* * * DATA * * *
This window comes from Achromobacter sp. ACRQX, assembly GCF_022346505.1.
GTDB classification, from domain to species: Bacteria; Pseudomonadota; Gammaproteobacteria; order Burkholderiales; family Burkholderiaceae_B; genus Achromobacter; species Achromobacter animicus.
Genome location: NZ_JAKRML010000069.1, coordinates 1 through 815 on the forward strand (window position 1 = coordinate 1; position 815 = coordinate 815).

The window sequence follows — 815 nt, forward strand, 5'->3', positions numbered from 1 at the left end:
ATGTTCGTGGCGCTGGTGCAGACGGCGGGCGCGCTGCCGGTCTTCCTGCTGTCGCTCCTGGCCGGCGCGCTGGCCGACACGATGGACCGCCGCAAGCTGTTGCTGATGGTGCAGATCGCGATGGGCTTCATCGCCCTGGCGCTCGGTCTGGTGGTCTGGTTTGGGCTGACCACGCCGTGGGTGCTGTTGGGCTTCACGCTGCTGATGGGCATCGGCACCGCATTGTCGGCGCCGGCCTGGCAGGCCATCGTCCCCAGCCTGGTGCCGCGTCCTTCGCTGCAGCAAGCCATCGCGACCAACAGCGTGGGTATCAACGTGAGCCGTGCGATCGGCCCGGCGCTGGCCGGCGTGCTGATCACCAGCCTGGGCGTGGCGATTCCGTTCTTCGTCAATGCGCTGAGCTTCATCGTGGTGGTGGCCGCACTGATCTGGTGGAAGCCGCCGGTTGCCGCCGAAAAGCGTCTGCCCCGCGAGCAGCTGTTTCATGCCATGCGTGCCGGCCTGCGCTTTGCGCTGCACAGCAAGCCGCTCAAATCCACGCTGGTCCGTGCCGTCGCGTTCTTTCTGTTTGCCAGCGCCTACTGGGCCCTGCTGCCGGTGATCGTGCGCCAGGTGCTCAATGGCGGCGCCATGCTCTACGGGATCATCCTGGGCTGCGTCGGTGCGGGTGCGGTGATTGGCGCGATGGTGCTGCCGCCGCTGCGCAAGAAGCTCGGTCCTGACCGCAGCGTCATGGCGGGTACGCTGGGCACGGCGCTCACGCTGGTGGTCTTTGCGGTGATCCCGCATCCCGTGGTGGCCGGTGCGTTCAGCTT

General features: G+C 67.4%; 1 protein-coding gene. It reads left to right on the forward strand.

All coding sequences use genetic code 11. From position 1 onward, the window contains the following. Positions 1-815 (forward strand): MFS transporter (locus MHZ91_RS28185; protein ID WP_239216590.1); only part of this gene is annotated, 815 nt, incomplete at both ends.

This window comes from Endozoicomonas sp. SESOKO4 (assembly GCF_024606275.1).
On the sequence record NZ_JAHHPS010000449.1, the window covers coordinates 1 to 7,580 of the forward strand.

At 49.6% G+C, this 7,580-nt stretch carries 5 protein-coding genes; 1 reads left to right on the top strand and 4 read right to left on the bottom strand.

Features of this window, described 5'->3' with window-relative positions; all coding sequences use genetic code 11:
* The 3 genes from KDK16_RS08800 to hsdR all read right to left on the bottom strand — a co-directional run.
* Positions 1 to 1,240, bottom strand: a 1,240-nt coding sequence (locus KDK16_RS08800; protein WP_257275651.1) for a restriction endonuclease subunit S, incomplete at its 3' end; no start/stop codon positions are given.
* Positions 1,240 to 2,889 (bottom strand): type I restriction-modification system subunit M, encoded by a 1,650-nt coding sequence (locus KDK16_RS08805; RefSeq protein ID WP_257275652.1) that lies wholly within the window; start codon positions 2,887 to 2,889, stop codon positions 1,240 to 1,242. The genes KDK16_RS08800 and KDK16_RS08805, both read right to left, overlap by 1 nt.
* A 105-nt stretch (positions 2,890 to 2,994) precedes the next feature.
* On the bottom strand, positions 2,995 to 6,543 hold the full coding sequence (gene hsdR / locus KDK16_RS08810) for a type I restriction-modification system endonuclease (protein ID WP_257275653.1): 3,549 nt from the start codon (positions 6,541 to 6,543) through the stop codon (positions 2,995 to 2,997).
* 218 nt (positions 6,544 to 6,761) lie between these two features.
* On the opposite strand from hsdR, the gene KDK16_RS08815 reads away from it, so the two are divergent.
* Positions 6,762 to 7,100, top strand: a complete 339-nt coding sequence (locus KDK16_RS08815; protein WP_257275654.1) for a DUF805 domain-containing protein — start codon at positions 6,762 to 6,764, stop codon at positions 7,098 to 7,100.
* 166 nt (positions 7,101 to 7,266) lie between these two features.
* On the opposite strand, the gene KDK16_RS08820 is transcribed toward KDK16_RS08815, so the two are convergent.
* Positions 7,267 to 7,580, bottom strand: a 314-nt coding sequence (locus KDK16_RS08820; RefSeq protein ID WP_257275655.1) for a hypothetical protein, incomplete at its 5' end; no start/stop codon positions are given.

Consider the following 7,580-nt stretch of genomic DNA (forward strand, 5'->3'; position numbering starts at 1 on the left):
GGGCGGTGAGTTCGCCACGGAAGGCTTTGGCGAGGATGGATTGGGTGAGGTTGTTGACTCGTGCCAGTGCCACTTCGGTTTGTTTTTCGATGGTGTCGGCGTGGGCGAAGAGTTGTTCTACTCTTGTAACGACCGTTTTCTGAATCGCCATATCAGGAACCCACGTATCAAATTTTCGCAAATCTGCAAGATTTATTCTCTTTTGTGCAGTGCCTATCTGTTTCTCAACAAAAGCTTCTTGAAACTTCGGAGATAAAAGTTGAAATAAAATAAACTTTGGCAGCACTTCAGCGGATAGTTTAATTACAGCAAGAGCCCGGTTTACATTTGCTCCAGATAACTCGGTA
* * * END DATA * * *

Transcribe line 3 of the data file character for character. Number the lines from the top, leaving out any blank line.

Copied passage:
Genome location: NZ_JAKRML010000069.1, coordinates 1 through 815 on the forward strand (window position 1 = coordinate 1; position 815 = coordinate 815).